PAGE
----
Three-Point Shot: Indiana

Before No.14 Wisconsin takes on Indiana at the Kohl Center Tuesday night, Badger Nation looks at the three burning questions we're looking to have answered.

With Wisconsin playing its last two games on the road against ranked opponents, it will feel good for Wisconsin to return to familiar territory when they play Indiana it its first home game in 12 games. It was the Hoosiers who first exposed some of Wisconsin's glaring flaws on defense when Indiana gave the Badgers their first loss on the year Jan.14.

During Wisconsin's current five game winning streak, the Badgers have done a much better job of defending the post and taking away dribble penetration, areas where Indiana had success in that meeting in Assembly Hall.

In this Badger Nation feature, we will look at the three keys or questions for Wisconsin to have success at Indiana.

Lay up: What will be Bronson Koenig's follow up performance?

Koenig and Nigel Hayes have been two productive freshmen for Wisconsin this season, but it has been Hayes who has found more consistency on the offensive end. Those roles flipped Saturday when Koenig stepped up on the offensive end at Iowa, who scored a career high 12 points in the five-point win.

Although Koenig has struggled to find his shot since Big Ten play started, Koenig showed what he could do on offense when his shot is falling. Koenig was able to use a little cross over dribble twice to create separation and knock down his mid-range shots.

Koenig may not be able to put together the same performance for the rest of the season, but the way he was able to help break down Iowa's 2-3 zone, see passing lanes or help set up scoring possessions was key for Wisconsin. If Koenig can realize that the best way for him to get open looks is by trying to create some space using dribble penetration, he'll help take some pressure off of Hayes off the bench.

Mid-range jumper: Can Wisconsin receive balance scoring amongst its starters?

Despite its terrible defensive performance in the first meeting against Indiana, the Badgers' offense was able to keep themselves in the game, with all five starters scoring in double figures and shooting better then 50 percent from the field.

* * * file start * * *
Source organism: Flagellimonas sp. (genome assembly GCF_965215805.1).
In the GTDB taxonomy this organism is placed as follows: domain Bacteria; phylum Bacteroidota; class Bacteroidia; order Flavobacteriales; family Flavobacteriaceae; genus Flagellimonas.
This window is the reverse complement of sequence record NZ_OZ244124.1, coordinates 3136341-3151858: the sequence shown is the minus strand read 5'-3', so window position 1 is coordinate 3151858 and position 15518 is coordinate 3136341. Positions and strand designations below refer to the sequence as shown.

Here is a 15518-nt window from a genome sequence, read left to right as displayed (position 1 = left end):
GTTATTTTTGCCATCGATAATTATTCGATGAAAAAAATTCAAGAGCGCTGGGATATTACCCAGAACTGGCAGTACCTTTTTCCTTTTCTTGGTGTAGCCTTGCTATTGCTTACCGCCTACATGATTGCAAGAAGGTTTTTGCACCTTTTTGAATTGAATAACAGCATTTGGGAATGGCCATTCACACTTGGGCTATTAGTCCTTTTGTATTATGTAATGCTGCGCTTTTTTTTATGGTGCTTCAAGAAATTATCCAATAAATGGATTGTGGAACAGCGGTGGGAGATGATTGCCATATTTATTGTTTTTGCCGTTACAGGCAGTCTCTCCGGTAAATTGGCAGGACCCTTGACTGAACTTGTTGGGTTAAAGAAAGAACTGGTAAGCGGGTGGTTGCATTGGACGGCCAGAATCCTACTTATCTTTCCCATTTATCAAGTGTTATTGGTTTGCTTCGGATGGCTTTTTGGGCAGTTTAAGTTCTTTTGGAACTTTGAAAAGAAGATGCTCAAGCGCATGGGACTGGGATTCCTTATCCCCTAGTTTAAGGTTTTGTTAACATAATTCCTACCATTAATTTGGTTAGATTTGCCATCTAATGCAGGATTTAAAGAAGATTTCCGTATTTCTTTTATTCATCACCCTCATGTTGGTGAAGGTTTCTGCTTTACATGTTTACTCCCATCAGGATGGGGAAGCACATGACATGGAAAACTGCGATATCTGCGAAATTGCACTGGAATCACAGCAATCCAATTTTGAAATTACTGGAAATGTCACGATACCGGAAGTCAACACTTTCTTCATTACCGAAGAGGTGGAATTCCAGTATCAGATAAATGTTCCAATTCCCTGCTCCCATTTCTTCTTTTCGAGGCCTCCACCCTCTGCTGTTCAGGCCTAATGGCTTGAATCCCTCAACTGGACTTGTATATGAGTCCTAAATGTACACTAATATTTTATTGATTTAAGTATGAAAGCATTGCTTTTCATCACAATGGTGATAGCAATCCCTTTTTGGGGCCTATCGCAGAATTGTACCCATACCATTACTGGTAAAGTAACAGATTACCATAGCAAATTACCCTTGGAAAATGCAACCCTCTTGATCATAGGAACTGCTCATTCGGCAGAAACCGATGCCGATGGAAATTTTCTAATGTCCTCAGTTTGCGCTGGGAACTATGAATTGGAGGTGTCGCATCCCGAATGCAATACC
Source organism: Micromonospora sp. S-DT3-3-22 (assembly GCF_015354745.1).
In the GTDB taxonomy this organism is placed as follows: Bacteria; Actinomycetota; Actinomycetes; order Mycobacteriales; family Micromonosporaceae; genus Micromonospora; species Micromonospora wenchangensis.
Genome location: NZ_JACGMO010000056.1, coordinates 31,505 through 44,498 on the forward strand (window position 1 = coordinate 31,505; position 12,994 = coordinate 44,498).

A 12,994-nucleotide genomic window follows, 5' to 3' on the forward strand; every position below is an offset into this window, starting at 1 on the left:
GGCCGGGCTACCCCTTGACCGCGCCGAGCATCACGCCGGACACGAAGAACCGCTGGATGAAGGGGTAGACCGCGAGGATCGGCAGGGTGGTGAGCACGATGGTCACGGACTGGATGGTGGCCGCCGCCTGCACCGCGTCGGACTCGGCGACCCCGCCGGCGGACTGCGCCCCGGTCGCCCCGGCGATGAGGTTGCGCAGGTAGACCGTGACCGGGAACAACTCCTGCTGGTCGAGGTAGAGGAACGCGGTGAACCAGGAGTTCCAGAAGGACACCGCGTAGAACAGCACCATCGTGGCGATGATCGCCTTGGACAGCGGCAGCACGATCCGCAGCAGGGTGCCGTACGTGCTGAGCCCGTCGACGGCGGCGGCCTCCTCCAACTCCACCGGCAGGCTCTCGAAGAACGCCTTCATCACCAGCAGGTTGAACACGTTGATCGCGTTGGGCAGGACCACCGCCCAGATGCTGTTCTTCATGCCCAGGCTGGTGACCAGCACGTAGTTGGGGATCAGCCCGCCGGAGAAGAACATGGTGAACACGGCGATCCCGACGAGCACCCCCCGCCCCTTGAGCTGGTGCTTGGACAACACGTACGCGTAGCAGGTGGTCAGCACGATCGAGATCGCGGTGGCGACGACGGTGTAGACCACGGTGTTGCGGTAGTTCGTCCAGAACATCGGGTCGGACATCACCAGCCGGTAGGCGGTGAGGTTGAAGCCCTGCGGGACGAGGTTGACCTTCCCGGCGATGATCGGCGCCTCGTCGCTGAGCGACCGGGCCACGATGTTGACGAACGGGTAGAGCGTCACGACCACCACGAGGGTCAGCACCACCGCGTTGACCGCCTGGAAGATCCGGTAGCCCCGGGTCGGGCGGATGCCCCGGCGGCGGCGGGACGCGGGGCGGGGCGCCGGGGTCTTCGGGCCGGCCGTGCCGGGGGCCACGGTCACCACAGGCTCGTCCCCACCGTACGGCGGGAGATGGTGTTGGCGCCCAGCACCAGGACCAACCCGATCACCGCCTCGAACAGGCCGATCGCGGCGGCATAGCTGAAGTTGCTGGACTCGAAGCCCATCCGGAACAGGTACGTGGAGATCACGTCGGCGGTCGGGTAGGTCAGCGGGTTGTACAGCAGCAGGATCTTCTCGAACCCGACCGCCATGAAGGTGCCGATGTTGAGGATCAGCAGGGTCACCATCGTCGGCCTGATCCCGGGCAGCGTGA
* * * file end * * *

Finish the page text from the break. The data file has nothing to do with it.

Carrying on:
If Wisconsin can come out strong shooting the basketball like they did at Indiana and replicate its last two shooting performances in the last two games, Wisconsin should be in good shape.

In particular it will be important for Ben Brust to try and get out of the shooting slump he's currently in, shooting 22 percent from the field over the last two games. Even though the Badgers have survived with Frank Kaminsky and Sam Dekker picking it up on the offensive end, Brust adds a perimeter presence to the offense.

Brust should be able to find more success on offense then he has in the last two games considering Indiana's length doesn't compare to Michigan or Iowa. Brust tends to struggle against defense that has some length but went 6-for-14 in the first meeting against the Hoosiers, meaning he was able to find his opportunities. As good of a shooter as Brust is, he's eventually going to be able to knock down one of his shots and find his rhythm offensively.

If Indiana tries to go in a zone against Wisconsin, Brust will have to try his best to help bust the zone with Josh Gasser or Sam Dekker. Even though Brust is struggling with his shot, one thing he can't do is become hesitant in shooting, needing to have the mindset of hitting the open shot.

3-pointer: Can Josh Gasser slow down Yogi Ferrell?

Gasser has been on a roll as of late on the defensive side of the floor, helping slow down Nik Stauskas in the first road win and Roy Devyn Marble on Saturday. Even though Marble had 21 points, Gasser made sure that Marble earned every point and worked for his shots.

Gasser will now draw the assignment of Ferrell, who torched the Badgers in the first meeting for 25 points. Ferrell was able to do anything he wanted against Wisconsin, creating dribble penetration where the results ended up being uncontested lay ups. Although the Badgers defense has made vast improvements in this area, one would figure that Ferrell will once again try and exploit it.

The key will be taking away any driving lanes and make Ferrell pay by trying to contest his shot. If they can make Ferrell second guess himself trying to drive to the hoop, then Wisconsin has done its job. Gasser will need to try and force him to settle for mid-range shots, where he has struggled by going 10-for-24 from the field and 1-for-8 from 3-point range in the first meeting.


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